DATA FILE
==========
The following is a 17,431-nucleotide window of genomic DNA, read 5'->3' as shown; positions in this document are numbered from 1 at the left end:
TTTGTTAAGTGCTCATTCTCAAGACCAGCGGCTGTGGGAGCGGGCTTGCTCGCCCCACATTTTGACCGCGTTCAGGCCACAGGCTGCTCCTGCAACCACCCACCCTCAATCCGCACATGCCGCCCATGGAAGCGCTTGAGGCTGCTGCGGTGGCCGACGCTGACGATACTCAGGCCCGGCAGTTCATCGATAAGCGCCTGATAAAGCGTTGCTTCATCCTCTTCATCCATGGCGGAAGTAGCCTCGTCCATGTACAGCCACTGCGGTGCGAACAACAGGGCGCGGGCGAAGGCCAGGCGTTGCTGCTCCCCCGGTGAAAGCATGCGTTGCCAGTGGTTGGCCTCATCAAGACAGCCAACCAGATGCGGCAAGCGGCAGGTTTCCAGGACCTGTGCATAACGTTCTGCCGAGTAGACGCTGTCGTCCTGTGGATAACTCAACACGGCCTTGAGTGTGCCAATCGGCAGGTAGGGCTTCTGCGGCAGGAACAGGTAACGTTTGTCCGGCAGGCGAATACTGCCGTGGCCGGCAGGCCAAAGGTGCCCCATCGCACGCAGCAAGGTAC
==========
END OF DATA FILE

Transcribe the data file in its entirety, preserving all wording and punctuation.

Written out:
The following is a 17,431-nucleotide window of genomic DNA, read 5'->3' as shown; positions in this document are numbered from 1 at the left end:
TTTGTTAAGTGCTCATTCTCAAGACCAGCGGCTGTGGGAGCGGGCTTGCTCGCCCCACATTTTGACCGCGTTCAGGCCACAGGCTGCTCCTGCAACCACCCACCCTCAATCCGCACATGCCGCCCATGGAAGCGCTTGAGGCTGCTGCGGTGGCCGACGCTGACGATACTCAGGCCCGGCAGTTCATCGATAAGCGCCTGATAAAGCGTTGCTTCATCCTCTTCATCCATGGCGGAAGTAGCCTCGTCCATGTACAGCCACTGCGGTGCGAACAACAGGGCGCGGGCGAAGGCCAGGCGTTGCTGCTCCCCCGGTGAAAGCATGCGTTGCCAGTGGTTGGCCTCATCAAGACAGCCAACCAGATGCGGCAAGCGGCAGGTTTCCAGGACCTGTGCATAACGTTCTGCCGAGTAGACGCTGTCGTCCTGTGGATAACTCAACACGGCCTTGAGTGTGCCAATCGGCAGGTAGGGCTTCTGCGGCAGGAACAGGTAACGTTTGTCCGGCAGGCGAATACTGCCGTGGCCGGCAGGCCAAAGGTGCCCCATCGCACGCAGCAAGGTAC